Concerns with Influencing Your Kids towards Street Bikes?

Discussion in 'The Perfect Line and Other Riding Myths' started by mikem9, Oct 15, 2013.

  1. Harry1976

    Harry1976 n00b

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    Thats a BS statement, I guess its how you raise and teach them, perhaps yours can't drive or ride but mine ride better than many who have been riding for years.
    Teach them young and teach them well.
    #21
  2. Digasi

    Digasi Been here awhile

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    Nope, I ride and have no problems if they want to ride and show the maturity needed to ride. This goes for dirt and road. I will make sure they know how to use the bike and ride safe. I will also require them to take a motorcycle course before getting their license as well as making sure they have all the gear.
    #22
  3. devo2002

    devo2002 -Devo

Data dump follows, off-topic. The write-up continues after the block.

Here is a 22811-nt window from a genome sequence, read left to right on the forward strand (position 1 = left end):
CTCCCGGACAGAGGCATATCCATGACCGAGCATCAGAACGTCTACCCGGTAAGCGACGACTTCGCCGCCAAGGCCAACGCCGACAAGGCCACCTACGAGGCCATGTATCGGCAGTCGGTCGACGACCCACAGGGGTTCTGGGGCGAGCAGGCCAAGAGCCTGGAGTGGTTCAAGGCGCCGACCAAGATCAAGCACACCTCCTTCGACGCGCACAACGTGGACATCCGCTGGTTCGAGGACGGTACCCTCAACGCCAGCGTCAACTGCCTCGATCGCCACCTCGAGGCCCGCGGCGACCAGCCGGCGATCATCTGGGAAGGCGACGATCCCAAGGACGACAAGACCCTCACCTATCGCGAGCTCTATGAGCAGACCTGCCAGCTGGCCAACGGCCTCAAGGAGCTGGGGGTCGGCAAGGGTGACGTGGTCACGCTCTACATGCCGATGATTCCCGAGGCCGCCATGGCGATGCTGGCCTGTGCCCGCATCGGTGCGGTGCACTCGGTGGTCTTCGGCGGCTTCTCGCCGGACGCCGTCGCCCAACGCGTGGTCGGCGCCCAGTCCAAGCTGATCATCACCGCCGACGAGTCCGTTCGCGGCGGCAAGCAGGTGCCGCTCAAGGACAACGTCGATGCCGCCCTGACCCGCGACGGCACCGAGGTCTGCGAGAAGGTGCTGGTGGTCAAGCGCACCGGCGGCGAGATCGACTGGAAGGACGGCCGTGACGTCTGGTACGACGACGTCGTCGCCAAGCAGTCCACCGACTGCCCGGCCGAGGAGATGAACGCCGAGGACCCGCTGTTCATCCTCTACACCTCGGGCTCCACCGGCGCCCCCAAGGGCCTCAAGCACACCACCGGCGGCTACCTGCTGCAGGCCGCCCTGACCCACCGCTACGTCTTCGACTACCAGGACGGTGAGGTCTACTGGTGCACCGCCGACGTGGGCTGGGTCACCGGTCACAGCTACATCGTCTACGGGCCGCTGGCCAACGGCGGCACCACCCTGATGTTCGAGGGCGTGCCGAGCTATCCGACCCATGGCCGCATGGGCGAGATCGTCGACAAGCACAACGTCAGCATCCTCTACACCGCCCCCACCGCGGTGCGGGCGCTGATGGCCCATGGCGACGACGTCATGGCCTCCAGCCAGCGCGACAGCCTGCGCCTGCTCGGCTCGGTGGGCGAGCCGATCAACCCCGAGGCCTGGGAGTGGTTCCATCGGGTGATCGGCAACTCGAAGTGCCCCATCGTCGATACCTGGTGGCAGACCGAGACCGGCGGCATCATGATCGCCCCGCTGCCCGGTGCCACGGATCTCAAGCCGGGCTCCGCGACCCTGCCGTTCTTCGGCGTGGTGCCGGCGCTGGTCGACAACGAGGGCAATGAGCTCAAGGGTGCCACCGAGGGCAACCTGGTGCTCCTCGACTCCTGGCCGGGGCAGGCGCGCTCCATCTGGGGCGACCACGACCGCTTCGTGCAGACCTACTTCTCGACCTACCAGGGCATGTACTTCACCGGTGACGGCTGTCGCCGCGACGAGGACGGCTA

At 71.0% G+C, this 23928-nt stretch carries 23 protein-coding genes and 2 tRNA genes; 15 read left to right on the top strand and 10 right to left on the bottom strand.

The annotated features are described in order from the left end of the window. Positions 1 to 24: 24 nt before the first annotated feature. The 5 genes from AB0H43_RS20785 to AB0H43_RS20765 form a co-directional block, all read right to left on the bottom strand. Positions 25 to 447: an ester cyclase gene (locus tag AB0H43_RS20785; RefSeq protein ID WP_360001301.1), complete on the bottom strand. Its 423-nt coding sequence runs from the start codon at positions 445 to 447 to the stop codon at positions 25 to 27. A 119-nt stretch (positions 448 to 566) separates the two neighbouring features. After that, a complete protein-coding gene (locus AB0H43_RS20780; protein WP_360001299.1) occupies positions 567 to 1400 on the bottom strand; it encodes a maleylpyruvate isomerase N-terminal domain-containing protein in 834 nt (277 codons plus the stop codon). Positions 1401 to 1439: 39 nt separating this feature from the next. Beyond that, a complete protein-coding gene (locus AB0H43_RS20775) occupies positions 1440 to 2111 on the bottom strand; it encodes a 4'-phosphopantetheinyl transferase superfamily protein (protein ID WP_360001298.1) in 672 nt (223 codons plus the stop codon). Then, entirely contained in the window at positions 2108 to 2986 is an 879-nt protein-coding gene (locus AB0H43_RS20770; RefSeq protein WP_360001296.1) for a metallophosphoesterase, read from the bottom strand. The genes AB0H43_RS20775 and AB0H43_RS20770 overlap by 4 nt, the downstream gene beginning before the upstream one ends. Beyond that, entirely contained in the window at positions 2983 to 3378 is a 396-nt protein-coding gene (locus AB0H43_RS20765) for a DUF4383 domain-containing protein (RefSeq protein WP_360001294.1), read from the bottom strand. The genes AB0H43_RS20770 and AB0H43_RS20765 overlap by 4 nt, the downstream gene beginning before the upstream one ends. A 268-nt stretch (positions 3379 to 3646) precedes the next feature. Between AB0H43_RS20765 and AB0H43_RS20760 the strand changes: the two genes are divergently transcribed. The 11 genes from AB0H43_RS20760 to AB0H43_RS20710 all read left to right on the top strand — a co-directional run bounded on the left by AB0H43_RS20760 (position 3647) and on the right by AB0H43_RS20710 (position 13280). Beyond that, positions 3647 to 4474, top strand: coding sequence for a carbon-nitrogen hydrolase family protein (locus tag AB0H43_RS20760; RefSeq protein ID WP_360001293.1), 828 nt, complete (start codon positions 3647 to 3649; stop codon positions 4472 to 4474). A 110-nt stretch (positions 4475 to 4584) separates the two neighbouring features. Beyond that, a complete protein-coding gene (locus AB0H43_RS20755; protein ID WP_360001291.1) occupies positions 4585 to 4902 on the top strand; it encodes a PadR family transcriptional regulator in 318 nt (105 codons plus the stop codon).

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    +1

    Not all, I think classifying all young adults as stupid is, well...stupid don't you think? My friend crashed 3 cars by the time he was 20, I haven't been in one accident and driving since 16...(knock on wood)

    To the OP's question, are there concerns? Of course there are, I think your question should be do you point them in that direction or not. The answer to that is no, you shouldn't point anyone towards motorcycling street in my opinion. If they want to then they are going to and you should assist to make them the best rider possible, but nothing would feel worse then pointing someone towards riding just to have them crash.
    #23
  4. Earth Rider

    Earth Rider Long timer

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    not stupid, just not capable of making adult decisions. do some research on brain development.
    #24
  5. snooter

    snooter Adventurer

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    my daughter wanted a street bike..i showed her some pics and told her to get a dirt bike...end of issue..we both ride dirt....
    #25
  6. shakeybone